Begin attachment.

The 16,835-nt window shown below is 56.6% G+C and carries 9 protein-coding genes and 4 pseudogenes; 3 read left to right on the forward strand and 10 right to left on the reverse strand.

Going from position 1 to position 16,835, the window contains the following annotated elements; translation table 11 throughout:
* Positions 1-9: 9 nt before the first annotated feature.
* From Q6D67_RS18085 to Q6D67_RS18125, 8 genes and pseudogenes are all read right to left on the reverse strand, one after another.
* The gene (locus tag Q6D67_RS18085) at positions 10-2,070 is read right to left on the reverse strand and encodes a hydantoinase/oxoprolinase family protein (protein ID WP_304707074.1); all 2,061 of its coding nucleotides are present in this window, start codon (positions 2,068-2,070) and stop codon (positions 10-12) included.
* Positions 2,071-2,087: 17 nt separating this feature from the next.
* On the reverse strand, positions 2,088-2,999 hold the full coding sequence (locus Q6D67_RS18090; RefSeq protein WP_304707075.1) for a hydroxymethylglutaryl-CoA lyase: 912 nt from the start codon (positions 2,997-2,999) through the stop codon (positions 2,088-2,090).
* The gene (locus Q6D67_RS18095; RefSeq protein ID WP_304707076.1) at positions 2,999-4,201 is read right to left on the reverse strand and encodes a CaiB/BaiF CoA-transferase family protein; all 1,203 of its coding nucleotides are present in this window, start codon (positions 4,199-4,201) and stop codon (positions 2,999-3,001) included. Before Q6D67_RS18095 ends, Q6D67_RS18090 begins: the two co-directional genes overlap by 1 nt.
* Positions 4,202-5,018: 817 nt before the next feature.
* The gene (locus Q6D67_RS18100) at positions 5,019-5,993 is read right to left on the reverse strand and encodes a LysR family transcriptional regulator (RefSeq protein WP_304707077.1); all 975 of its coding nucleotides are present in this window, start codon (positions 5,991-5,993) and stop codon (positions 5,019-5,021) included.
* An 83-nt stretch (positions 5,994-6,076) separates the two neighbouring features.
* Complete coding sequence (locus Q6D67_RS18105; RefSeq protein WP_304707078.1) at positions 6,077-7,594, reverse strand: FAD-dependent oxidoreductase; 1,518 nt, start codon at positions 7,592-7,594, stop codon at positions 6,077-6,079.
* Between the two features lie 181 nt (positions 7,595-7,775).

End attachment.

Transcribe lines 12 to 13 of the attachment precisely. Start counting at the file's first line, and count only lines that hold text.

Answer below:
* Complete coding sequence (locus Q6D67_RS18105; RefSeq protein WP_304707078.1) at positions 6,077-7,594, reverse strand: FAD-dependent oxidoreductase; 1,518 nt, start codon at positions 7,592-7,594, stop codon at positions 6,077-6,079.
* Between the two features lie 181 nt (positions 7,595-7,775).